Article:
Thomas swaggered up to me as if we'd been talking just yesterday, looked me up and down, and said, "You need an image consultant, stat, little brother."

I said, "Guess what. You're an uncle."

Thomas let his head fall back as he barked out a little laugh. "What? No, hardly, unless one of Father's by-blows actually survived. Which essentially just doesn't happen among - "

He stopped talking in midsentence and his eyes widened.

"Yeah," I said.

"Oh," he said, still wide-eyed, apparently locked into motionlessness by surprise. It was a little creepy. Human beings still look like human beings when they're standing still. Thomas's pale skin and bright blue eyes went still, like a statue. "Oh."

I nodded. "Say 'oilcan.' "

Thomas blinked. "What?"

"You get to be the Tin Woodsman."

"What?"

"Never mind, not important." I sighed. "Look, without going into too many details: I have an eight-year-old daughter. Susan never told me. Duchess Arianna of the Red Court took her."

"Um," said Thomas. "If I'd known that, maybe I would have been here sooner."

"Couldn't say anything on the phone. The FBI and the cops are involved, having been made into roadblocks to slow me down." I tilted my head down the street. "The cop who lives in that house at the end of the street has been coerced into helping whoever is trying to stop me. I'm here hoping to nab either his handler or his cleaner and grab every bit of information I can."

Thomas looked at me and said, "I'm an uncle."

I ran the palm of my hand over my face.

"Sorry," he said. "I just thought this was going to be another chat, with you all worried that the evil White Court had been abusing me. I need to take a moment."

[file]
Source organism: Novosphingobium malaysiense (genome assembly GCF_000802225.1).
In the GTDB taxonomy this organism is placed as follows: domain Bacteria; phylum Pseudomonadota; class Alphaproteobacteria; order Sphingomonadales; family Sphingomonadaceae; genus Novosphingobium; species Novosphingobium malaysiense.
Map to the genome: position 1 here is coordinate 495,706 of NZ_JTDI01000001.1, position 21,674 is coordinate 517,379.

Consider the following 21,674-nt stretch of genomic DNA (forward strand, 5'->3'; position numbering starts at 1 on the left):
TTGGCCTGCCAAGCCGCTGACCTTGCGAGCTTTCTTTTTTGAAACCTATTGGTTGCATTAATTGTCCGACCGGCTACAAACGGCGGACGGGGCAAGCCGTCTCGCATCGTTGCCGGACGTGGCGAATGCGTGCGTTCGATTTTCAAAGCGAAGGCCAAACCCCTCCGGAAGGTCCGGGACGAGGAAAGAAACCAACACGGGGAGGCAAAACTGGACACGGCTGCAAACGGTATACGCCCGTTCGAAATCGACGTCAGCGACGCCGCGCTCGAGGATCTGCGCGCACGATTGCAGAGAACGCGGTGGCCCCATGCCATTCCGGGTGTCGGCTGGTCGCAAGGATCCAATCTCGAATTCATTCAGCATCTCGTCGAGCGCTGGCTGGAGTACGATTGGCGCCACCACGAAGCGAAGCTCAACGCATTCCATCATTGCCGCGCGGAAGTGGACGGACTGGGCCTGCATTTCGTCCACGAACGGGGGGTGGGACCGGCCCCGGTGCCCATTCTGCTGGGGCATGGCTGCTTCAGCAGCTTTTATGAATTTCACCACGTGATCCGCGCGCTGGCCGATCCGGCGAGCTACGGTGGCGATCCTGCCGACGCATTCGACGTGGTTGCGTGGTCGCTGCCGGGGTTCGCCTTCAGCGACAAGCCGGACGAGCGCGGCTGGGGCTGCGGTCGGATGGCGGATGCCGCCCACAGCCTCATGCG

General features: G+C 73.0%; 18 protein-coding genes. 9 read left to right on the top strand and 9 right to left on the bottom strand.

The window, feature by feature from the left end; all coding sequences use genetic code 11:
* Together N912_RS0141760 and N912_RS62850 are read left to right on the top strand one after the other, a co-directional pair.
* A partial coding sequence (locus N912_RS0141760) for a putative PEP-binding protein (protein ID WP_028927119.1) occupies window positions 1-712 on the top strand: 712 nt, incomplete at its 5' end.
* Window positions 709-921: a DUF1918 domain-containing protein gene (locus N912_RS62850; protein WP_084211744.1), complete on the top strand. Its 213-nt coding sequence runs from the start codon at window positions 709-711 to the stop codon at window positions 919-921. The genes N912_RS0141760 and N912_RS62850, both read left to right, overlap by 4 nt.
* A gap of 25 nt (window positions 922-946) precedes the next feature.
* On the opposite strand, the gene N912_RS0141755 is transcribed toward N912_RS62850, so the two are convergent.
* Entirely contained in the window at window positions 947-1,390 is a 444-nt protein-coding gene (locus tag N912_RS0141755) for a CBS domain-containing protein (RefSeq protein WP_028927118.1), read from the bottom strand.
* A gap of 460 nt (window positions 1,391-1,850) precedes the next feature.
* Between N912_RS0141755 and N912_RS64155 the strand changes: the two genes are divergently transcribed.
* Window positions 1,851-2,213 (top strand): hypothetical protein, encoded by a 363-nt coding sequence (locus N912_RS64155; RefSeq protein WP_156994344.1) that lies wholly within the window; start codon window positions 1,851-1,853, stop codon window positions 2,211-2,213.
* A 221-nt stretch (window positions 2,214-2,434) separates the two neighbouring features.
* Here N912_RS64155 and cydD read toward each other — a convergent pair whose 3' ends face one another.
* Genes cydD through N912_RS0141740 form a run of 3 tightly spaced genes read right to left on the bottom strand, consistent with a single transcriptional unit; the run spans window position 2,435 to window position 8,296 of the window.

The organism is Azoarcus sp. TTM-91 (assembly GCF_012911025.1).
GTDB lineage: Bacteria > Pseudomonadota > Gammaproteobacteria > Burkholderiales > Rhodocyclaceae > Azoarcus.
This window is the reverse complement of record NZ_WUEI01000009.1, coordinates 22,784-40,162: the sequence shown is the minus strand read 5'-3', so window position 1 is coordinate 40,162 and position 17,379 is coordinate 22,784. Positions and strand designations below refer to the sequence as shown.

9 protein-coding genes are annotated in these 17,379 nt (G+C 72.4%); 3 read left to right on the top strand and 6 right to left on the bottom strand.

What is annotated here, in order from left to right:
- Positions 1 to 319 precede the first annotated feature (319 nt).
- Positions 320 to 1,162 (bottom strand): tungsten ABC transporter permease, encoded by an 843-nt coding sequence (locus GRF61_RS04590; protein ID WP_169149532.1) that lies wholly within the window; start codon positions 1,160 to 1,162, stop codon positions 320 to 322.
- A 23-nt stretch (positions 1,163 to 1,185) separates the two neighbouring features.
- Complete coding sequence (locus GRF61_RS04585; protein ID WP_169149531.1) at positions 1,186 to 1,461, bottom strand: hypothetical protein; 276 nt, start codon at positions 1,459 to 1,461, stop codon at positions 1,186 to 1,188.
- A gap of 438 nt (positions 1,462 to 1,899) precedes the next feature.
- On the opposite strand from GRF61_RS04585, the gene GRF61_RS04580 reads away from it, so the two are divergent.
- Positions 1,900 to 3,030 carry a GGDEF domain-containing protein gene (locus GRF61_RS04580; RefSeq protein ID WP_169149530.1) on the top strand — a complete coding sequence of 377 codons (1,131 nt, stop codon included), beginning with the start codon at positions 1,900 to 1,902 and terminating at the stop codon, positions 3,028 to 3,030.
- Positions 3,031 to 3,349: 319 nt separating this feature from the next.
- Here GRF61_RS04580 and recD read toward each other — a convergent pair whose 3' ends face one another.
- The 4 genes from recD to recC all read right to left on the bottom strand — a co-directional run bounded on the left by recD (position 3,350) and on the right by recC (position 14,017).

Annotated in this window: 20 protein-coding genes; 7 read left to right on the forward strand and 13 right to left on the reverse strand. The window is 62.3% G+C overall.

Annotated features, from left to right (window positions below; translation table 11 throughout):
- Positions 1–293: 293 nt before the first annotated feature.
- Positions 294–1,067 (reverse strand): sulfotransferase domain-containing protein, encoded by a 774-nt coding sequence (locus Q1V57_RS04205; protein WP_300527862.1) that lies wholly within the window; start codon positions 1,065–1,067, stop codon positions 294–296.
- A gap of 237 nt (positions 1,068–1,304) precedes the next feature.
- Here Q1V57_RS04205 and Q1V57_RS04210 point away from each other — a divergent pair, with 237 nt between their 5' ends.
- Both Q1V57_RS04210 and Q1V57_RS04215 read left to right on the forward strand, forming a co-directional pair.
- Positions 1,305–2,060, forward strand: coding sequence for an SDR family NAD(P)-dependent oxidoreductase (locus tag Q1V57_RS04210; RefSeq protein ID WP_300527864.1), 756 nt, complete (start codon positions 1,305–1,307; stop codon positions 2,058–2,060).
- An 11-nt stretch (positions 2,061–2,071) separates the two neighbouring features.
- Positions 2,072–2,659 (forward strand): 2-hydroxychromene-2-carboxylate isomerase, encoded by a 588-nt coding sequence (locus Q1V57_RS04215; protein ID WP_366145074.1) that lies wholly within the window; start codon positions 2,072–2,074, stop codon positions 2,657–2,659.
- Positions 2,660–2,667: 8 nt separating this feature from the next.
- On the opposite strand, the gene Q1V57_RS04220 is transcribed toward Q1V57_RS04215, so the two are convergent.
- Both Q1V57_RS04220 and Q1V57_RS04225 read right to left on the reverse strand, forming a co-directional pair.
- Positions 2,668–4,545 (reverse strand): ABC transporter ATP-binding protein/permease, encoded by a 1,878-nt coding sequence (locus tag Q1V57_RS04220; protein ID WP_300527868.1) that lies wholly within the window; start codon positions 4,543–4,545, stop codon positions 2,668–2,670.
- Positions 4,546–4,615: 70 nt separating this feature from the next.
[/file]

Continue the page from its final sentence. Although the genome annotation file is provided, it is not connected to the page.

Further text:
"Make it a short moment," I said. "We're on the clock."

Thomas nodded several times and seemed to draw himself back into order. "Okay, so you're looking for . . . What's her name?"

"Maggie."

My brother paused for a couple of heartbeats, and bowed his head briefly. "That's a good name."

"Susan thought so."

"So you're looking for Maggie," he said. "And you need my help?"

"I don't know the exact date, but I know she's going to be brought to Chich¨¦n Itz¨¢. Probably tonight, tomorrow night at the latest."

"Why?" Thomas asked. He then added, "And how does this have anything to do with me?"

"They're using her in a bloodline curse," I said. "When they sacrifice her, the curse kills her brothers and sisters, then her parents, then their brothers and sisters and so on."

"Wait. Maggie has brothers and sisters? Since when have you ever gotten that busy?"

"No, dammit!" I half shouted in frustration. "That's just an illustration for how the bloodline curse works."

His eyebrows shot up. "Oh, crap. You're saying that it's going to kill me, too."

"Yes, that is exactly what I'm freaking saying. You tool."

"Um," Thomas said, "I'm against that." His eyes widened again. "Wait. What about the other Raiths? Are they in any danger through me?"

I shook my head. "I don't know."

"Empty night," he muttered. "Okay. You know where she's going to be. You want me to saddle up and help you get Maggie back, like we did with Molly?"

"Not unless there's no other choice. I don't think we would survive a direct assault on the Red King and his retinue on their home turf."

"Well, maybe you and I couldn't, naturally. But with the Council behind y - "

"Way behind me," I interrupted, my voice harsh with anger. "So far behind me you wouldn't know they were there at all."

My brother's deep blue eyes flashed with an angry fire. "Those assholes."

"Seconded, motion carried," I agreed.

"So what do you think we should do?"